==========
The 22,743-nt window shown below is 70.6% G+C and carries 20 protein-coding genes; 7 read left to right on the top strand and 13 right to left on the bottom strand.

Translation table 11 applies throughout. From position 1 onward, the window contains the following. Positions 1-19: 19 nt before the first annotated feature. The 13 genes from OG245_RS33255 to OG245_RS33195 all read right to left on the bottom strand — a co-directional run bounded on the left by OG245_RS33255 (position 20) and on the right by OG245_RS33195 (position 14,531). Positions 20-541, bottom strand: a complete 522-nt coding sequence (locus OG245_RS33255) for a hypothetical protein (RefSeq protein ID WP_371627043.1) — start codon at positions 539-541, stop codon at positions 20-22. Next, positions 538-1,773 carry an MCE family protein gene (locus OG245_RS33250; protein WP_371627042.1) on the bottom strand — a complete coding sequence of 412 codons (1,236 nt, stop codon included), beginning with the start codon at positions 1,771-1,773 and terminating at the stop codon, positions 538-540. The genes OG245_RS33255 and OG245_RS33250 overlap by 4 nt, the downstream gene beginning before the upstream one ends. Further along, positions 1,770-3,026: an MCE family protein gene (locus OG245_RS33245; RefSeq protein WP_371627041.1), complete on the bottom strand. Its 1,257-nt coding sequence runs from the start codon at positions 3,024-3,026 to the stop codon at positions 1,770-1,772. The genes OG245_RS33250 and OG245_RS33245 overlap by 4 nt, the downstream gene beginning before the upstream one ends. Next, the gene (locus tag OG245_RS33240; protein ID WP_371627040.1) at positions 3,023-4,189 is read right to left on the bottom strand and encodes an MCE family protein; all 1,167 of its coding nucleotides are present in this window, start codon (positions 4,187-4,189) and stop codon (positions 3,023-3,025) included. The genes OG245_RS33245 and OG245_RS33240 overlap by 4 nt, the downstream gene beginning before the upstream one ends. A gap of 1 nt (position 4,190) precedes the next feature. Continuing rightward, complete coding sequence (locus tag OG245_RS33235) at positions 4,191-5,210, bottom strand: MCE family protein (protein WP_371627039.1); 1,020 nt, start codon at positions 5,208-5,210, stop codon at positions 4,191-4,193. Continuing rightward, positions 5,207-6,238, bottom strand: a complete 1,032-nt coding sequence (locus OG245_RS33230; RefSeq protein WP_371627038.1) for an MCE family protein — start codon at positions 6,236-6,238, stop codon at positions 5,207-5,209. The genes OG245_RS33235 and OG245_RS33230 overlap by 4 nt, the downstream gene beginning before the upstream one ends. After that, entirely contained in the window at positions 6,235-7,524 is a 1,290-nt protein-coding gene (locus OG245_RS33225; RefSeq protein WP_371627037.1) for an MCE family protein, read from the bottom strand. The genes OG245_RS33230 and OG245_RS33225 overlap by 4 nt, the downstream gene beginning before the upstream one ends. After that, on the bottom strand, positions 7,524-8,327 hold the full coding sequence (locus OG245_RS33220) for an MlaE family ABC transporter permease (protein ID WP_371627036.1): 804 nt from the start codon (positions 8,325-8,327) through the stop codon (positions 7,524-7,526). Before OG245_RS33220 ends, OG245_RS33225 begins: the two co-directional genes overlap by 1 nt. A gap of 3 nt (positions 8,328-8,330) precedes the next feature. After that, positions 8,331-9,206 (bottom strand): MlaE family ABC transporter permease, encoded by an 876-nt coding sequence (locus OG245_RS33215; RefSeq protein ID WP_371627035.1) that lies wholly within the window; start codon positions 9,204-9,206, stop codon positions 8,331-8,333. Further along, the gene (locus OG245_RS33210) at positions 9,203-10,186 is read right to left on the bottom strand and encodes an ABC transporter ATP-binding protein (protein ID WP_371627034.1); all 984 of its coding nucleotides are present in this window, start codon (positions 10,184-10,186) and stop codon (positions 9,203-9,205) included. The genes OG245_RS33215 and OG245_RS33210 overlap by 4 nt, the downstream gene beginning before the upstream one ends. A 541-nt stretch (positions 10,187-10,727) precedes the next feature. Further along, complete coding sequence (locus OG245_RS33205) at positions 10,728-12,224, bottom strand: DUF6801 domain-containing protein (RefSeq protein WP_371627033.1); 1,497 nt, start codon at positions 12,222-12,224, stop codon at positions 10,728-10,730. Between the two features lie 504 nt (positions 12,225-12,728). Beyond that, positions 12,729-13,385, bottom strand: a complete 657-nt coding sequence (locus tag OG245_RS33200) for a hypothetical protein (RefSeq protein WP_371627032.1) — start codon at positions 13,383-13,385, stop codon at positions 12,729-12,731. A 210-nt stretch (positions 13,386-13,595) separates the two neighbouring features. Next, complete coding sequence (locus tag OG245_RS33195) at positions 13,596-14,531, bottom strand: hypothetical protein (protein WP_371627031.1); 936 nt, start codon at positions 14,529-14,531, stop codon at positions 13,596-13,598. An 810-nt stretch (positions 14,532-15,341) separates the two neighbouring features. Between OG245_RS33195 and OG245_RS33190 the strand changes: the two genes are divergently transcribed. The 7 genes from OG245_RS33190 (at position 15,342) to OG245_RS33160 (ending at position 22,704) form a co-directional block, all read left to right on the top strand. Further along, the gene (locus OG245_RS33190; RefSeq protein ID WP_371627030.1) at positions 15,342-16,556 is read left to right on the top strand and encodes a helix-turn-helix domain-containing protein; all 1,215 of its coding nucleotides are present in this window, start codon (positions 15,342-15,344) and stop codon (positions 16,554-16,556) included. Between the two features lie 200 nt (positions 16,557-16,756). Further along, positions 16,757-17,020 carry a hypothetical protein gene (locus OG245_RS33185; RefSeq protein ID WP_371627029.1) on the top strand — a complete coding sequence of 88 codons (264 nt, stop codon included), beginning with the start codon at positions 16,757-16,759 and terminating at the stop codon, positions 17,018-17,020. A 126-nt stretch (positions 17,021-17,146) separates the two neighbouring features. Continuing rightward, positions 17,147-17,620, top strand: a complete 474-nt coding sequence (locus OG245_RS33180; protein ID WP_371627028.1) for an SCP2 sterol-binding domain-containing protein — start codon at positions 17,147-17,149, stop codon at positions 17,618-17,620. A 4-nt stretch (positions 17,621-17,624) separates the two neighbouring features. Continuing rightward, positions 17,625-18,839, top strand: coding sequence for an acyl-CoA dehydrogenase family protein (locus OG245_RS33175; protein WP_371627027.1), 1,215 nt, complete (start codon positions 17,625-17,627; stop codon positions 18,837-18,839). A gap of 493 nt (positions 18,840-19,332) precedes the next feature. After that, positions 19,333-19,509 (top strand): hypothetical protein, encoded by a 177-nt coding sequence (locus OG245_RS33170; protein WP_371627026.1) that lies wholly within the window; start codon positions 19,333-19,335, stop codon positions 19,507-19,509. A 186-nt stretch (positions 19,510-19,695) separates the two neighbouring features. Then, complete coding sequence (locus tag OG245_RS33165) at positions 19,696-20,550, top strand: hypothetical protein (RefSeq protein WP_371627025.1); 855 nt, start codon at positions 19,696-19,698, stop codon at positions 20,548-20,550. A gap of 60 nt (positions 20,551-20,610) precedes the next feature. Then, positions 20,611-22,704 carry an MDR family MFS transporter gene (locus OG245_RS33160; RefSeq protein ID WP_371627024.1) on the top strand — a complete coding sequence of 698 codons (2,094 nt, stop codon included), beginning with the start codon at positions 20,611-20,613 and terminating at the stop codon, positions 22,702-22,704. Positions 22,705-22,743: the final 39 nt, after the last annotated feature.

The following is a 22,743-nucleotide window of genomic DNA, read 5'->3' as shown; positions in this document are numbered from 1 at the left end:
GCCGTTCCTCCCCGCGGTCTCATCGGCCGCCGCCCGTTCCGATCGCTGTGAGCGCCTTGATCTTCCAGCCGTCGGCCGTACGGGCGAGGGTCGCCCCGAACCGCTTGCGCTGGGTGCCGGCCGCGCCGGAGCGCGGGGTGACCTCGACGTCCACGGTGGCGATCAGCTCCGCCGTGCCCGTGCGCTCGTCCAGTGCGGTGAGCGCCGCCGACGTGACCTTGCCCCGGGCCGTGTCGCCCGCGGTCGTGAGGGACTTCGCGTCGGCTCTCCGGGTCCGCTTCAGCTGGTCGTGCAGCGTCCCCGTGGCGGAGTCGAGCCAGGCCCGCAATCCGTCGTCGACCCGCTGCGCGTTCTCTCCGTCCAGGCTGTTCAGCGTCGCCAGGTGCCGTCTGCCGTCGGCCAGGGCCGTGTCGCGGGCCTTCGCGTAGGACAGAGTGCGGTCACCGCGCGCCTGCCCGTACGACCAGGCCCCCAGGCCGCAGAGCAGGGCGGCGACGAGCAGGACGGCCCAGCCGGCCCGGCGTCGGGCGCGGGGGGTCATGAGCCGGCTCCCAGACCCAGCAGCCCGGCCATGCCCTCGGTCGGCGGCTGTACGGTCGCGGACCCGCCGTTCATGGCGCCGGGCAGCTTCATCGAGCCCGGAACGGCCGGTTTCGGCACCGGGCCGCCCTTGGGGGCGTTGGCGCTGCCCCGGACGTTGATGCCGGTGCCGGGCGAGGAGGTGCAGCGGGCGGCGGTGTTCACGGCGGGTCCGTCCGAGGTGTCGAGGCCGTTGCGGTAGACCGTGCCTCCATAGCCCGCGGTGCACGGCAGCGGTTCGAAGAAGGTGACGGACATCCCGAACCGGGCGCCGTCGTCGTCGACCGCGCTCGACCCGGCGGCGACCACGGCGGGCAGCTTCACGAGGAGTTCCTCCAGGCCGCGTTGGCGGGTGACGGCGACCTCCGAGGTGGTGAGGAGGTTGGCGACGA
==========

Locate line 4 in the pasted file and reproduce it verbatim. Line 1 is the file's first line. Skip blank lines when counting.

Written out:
GCCGTTCCTCCCCGCGGTCTCATCGGCCGCCGCCCGTTCCGATCGCTGTGAGCGCCTTGATCTTCCAGCCGTCGGCCGTACGGGCGAGGGTCGCCCCGAACCGCTTGCGCTGGGTGCCGGCCGCGCCGGAGCGCGGGGTGACCTCGACGTCCACGGTGGCGATCAGCTCCGCCGTGCCCGTGCGCTCGTCCAGTGCGGTGAGCGCCGCCGACGTGACCTTGCCCCGGGCCGTGTCGCCCGCGGTCGTGAGGGACTTCGCGTCGGCTCTCCGGGTCCGCTTCAGCTGGTCGTGCAGCGTCCCCGTGGCGGAGTCGAGCCAGGCCCGCAATCCGTCGTCGACCCGCTGCGCGTTCTCTCCGTCCAGGCTGTTCAGCGTCGCCAGGTGCCGTCTGCCGTCGGCCAGGGCCGTGTCGCGGGCCTTCGCGTAGGACAGAGTGCGGTCACCGCGCGCCTGCCCGTACGACCAGGCCCCCAGGCCGCAGAGCAGGGCGGCGACGAGCAGGACGGCCCAGCCGGCCCGGCGTCGGGCGCGGGGGGTCATGAGCCGGCTCCCAGACCCAGCAGCCCGGCCATGCCCTCGGTCGGCGGCTGTACGGTCGCGGACCCGCCGTTCATGGCGCCGGGCAGCTTCATCGAGCCCGGAACGGCCGGTTTCGGCACCGGGCCGCCCTTGGGGGCGTTGGCGCTGCCCCGGACGTTGATGCCGGTGCCGGGCGAGGAGGTGCAGCGGGCGGCGGTGTTCACGGCGGGTCCGTCCGAGGTGTCGAGGCCGTTGCGGTAGACCGTGCCTCCATAGCCCGCGGTGCACGGCAGCGGTTCGAAGAAGGTGACGGACATCCCGAACCGGGCGCCGTCGTCGTCGACCGCGCTCGACCCGGCGGCGACCACGGCGGGCAGCTTCACGAGGAGTTCCTCCAGGCCGCGTTGGCGGGTGACGGCGACCTCCGAGGTGGTGAGGAGGTTGGCGACGA